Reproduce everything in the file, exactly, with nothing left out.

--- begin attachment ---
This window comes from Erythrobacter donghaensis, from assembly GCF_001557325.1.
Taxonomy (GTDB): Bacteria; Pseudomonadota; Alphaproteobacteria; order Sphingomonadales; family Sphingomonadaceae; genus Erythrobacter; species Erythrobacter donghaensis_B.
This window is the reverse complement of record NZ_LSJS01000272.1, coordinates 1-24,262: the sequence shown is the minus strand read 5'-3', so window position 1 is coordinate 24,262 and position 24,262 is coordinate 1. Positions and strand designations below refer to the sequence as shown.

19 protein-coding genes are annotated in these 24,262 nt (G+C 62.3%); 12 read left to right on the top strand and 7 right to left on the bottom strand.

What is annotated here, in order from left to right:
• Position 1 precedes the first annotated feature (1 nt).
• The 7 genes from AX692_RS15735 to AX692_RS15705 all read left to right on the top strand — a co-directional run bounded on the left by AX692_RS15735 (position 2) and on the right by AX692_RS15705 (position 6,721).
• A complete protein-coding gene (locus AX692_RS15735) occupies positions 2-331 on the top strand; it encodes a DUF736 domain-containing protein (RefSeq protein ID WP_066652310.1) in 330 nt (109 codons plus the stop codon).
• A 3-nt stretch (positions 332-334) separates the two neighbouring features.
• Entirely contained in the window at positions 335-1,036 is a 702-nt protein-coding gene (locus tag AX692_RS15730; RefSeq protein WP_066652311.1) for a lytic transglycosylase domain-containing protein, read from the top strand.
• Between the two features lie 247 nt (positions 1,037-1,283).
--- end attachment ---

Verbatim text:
This window comes from Erythrobacter donghaensis, from assembly GCF_001557325.1.
Taxonomy (GTDB): Bacteria; Pseudomonadota; Alphaproteobacteria; order Sphingomonadales; family Sphingomonadaceae; genus Erythrobacter; species Erythrobacter donghaensis_B.
This window is the reverse complement of record NZ_LSJS01000272.1, coordinates 1-24,262: the sequence shown is the minus strand read 5'-3', so window position 1 is coordinate 24,262 and position 24,262 is coordinate 1. Positions and strand designations below refer to the sequence as shown.

19 protein-coding genes are annotated in these 24,262 nt (G+C 62.3%); 12 read left to right on the top strand and 7 right to left on the bottom strand.

What is annotated here, in order from left to right:
• Position 1 precedes the first annotated feature (1 nt).
• The 7 genes from AX692_RS15735 to AX692_RS15705 all read left to right on the top strand — a co-directional run bounded on the left by AX692_RS15735 (position 2) and on the right by AX692_RS15705 (position 6,721).
• A complete protein-coding gene (locus AX692_RS15735) occupies positions 2-331 on the top strand; it encodes a DUF736 domain-containing protein (RefSeq protein ID WP_066652310.1) in 330 nt (109 codons plus the stop codon).
• A 3-nt stretch (positions 332-334) separates the two neighbouring features.
• Entirely contained in the window at positions 335-1,036 is a 702-nt protein-coding gene (locus tag AX692_RS15730; RefSeq protein WP_066652311.1) for a lytic transglycosylase domain-containing protein, read from the top strand.
• Between the two features lie 247 nt (positions 1,037-1,283).